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Here’s Who to Blame for the Democrats’ Impending Defeat

AP Photo/Jose Luis Magana

Barring some insanely unexpected miracle, the Democrats are going to lose big in the 2022 midterm elections. In fact, as I’ve written previously, they know they are going to lose. Indeed, they have already begun pointing fingers and passing blame for their upcoming shellacking.

Democrats have been unable to win a major legislative victory since passing the coronavirus relief act earlier this year. President Joe Biden has been stinking up the joint in the White House as he mishandles every problem that has presented itself. Biden’s approval ratings are in the toilet and the Democrats’ agenda is not exactly winning over the American public.

Right now, all eyes are on Virginia. Republican gubernatorial candidate Glenn Youngkin has a good chance of winning, which might further illustrate how much trouble the Democrats are in. Indeed, even if he doesn’t win, the fact that the race was a close one in a blue state like Virginia will be seen as an omen portending the Democrats’ demise next year.

But who will be to blame for the Democrats’ upcoming defeat?

That is a question that the progressive and moderate factions of the Democratic Party are already fighting over, and it ain’t pretty. The far-left crowd insists that they will not be to blame for their loss. Rep. Pramila Jayapal (D-WA) insisted that those claiming the socialist wing’s decision to block the passage of the infrastructure is hurting Democrats’ chances of winning are wrong. On Monday, she told reporters:

I’ve watched all the attack ads on Terry McAuliffe and not a single one has talked about the [infrastructure bill] not passing. They’ve all been about other things.

However, Politico reported:

But several Democrats from other corners of the caucus privately expressed their fury toward progressives Monday night after POLITICO reported Jayapal helped derail their leadership’s infrastructure vote strategy last week. What many hoped would be an opportunity to change the narrative going into the weekend instead resulted in a cascade of coverage about how Democrats can’t agree.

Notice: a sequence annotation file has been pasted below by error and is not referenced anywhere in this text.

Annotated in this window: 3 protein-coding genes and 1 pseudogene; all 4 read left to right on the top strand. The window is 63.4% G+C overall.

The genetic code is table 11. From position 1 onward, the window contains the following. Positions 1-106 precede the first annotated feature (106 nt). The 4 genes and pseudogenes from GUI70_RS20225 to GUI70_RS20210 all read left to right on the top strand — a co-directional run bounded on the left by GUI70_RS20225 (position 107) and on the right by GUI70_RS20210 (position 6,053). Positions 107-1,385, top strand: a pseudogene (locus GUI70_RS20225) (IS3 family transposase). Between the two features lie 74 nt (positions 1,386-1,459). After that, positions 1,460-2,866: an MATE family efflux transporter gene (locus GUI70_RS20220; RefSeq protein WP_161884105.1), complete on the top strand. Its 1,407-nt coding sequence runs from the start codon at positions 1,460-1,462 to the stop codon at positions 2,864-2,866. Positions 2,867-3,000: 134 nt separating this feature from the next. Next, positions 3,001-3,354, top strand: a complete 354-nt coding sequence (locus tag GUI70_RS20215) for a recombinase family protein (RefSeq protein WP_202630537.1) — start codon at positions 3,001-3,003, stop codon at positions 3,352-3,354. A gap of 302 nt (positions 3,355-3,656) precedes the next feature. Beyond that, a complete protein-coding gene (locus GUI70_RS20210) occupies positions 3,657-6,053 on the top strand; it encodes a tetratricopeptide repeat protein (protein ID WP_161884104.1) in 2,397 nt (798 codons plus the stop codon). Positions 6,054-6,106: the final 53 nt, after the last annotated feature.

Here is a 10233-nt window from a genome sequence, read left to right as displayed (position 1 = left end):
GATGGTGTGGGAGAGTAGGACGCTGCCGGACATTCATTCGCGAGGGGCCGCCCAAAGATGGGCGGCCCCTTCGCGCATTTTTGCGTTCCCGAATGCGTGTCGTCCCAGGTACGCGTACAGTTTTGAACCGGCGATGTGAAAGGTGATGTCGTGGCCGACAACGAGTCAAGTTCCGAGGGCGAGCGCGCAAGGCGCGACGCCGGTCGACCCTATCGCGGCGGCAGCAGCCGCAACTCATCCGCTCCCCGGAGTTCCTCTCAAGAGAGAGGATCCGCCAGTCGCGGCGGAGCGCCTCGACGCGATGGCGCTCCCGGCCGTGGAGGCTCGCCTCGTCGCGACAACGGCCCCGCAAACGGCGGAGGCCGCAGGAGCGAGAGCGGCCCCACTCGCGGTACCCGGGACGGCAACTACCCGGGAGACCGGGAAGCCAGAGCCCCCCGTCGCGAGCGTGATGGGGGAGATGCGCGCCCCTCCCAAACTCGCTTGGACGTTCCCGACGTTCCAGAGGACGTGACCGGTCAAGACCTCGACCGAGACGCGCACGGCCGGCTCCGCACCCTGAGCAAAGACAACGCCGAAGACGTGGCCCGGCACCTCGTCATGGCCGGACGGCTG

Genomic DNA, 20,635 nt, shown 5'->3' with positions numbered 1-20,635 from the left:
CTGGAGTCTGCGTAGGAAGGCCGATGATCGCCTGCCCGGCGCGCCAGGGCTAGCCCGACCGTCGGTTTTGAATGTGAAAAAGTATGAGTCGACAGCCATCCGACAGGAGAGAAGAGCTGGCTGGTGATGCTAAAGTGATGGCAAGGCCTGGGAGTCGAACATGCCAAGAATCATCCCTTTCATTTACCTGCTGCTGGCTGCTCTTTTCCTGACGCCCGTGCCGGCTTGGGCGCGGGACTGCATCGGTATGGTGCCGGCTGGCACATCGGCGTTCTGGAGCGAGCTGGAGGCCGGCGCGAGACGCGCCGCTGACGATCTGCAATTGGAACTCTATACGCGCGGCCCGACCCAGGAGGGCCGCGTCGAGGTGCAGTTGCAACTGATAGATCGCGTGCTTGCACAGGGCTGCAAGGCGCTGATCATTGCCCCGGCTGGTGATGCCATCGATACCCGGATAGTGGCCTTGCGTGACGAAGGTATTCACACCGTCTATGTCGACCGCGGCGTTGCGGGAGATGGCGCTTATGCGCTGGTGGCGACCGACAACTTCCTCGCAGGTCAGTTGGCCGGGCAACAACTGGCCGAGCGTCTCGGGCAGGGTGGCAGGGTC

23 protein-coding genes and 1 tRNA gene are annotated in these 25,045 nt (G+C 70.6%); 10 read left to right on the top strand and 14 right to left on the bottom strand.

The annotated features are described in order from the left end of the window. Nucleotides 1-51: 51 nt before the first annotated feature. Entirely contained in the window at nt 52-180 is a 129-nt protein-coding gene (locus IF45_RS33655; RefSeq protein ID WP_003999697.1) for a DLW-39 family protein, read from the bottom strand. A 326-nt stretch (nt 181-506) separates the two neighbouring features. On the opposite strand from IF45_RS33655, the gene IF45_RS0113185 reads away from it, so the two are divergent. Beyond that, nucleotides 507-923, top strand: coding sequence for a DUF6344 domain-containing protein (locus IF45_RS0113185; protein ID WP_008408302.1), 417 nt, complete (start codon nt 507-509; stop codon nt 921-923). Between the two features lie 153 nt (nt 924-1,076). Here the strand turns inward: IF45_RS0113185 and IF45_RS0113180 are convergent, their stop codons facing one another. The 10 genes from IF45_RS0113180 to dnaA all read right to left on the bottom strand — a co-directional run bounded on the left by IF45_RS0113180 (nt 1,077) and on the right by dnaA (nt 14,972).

Politico also pointed out that “Democratic infighting has dominated the national conversation for months as moderates and progressives have tangled over the social spending package and timing for a House infrastructure vote.”

Moderate Democrats were “desperate” for a House vote on the infrastructure bill last week because they believed it would give Terry McAuliffe an edge in the election,” according to the news outlet. But progressives shut the effort down when they demanded that Sens. Joe Manchin (D-WV) and Kyrsten Sinema (D-AZ) commit to supporting the overall bill, which was laden with provisions that had nothing to do with infrastructure.

However, with polls showing the two Virginia candidates in a dead heat, and one showing Youngkin pulling ahead, Democrats are realizing they are in trouble. To make matters worse, an NBC News poll revealed that 71 percent of voters, including 48 percent of Democrats, believed the country is “headed in the wrong direction.”

While progressives insist that their actions will not influence the results of the Virginia elections, it seems likely that they will have severe ramifications for the party in the upcoming midterm elections. To put it simply: If and when the Democrats lose one or both chambers of Congress next year, the blame will be at the feet of the far-left progressive faction.

The agenda being pushed by the likes of Jayapal and Rep. Alexandria Ocasio-Cortez (D-NY) is simply not popular with the American public. Much of what is in Biden’s infrastructure and Build Back Better plan is going to get cut out like a cancerous tumor. Indeed, the reason why Manchin and Sinema are not on board with the proposal is because it does not play well with their constituents.

A recent Gallup poll conducted in October revealed that 52 percent of Americans believe the government is “trying to do too many things.” The content of the infrastructure and Build Back Better proposals are prime examples of the government attempting to do too much.

To make matters worse, it appears that neither of the bills will be a victory that Democratic lawmakers can present as a victory to their constituents. There is a decent chance that the bills will not pass. But even if they do, they will be a watered-down version of what was originally promised, which might play well for Americans who do not wish to see the government expand even further. However, it is unlikely that this will be enough to lift the Democrats out of the morass in which they find themselves.

Unless President Biden and his merry band of Democrats in Congress manage to pull off some major victories over the next few months, it is all but certain that they will lose at least the House. If current trends are any indication, one doesn’t need a crystal ball to predict what will happen in November of next year.